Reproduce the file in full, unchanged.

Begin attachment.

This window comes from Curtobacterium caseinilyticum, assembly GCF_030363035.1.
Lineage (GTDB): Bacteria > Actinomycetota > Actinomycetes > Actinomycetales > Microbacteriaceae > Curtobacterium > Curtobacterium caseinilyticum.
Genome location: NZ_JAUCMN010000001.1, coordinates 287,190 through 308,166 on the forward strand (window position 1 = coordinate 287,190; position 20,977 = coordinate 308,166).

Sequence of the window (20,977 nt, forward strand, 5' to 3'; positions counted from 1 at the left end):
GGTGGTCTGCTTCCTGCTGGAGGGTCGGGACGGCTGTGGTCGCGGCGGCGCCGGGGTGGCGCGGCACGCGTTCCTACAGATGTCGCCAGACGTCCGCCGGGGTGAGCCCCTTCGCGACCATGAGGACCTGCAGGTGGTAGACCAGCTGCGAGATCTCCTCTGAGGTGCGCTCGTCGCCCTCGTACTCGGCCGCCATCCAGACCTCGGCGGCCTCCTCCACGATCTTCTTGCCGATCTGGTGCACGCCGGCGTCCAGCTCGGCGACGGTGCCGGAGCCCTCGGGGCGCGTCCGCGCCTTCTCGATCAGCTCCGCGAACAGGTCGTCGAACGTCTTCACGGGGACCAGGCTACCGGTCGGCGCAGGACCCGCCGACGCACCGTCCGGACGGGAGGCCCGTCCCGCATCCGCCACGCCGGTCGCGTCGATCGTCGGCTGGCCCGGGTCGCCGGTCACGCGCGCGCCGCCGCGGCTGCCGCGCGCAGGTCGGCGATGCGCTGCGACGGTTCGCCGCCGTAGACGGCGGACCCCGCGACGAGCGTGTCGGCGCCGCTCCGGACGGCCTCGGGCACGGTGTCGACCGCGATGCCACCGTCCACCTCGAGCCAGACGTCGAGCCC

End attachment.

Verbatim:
This window comes from Curtobacterium caseinilyticum, assembly GCF_030363035.1.
Lineage (GTDB): Bacteria > Actinomycetota > Actinomycetes > Actinomycetales > Microbacteriaceae > Curtobacterium > Curtobacterium caseinilyticum.
Genome location: NZ_JAUCMN010000001.1, coordinates 287,190 through 308,166 on the forward strand (window position 1 = coordinate 287,190; position 20,977 = coordinate 308,166).

Sequence of the window (20,977 nt, forward strand, 5' to 3'; positions counted from 1 at the left end):
GGTGGTCTGCTTCCTGCTGGAGGGTCGGGACGGCTGTGGTCGCGGCGGCGCCGGGGTGGCGCGGCACGCGTTCCTACAGATGTCGCCAGACGTCCGCCGGGGTGAGCCCCTTCGCGACCATGAGGACCTGCAGGTGGTAGACCAGCTGCGAGATCTCCTCTGAGGTGCGCTCGTCGCCCTCGTACTCGGCCGCCATCCAGACCTCGGCGGCCTCCTCCACGATCTTCTTGCCGATCTGGTGCACGCCGGCGTCCAGCTCGGCGACGGTGCCGGAGCCCTCGGGGCGCGTCCGCGCCTTCTCGATCAGCTCCGCGAACAGGTCGTCGAACGTCTTCACGGGGACCAGGCTACCGGTCGGCGCAGGACCCGCCGACGCACCGTCCGGACGGGAGGCCCGTCCCGCATCCGCCACGCCGGTCGCGTCGATCGTCGGCTGGCCCGGGTCGCCGGTCACGCGCGCGCCGCCGCGGCTGCCGCGCGCAGGTCGGCGATGCGCTGCGACGGTTCGCCGCCGTAGACGGCGGACCCCGCGACGAGCGTGTCGGCGCCGCTCCGGACGGCCTCGGGCACGGTGTCGACCGCGATGCCACCGTCCACCTCGAGCCAGACGTCGAGCCC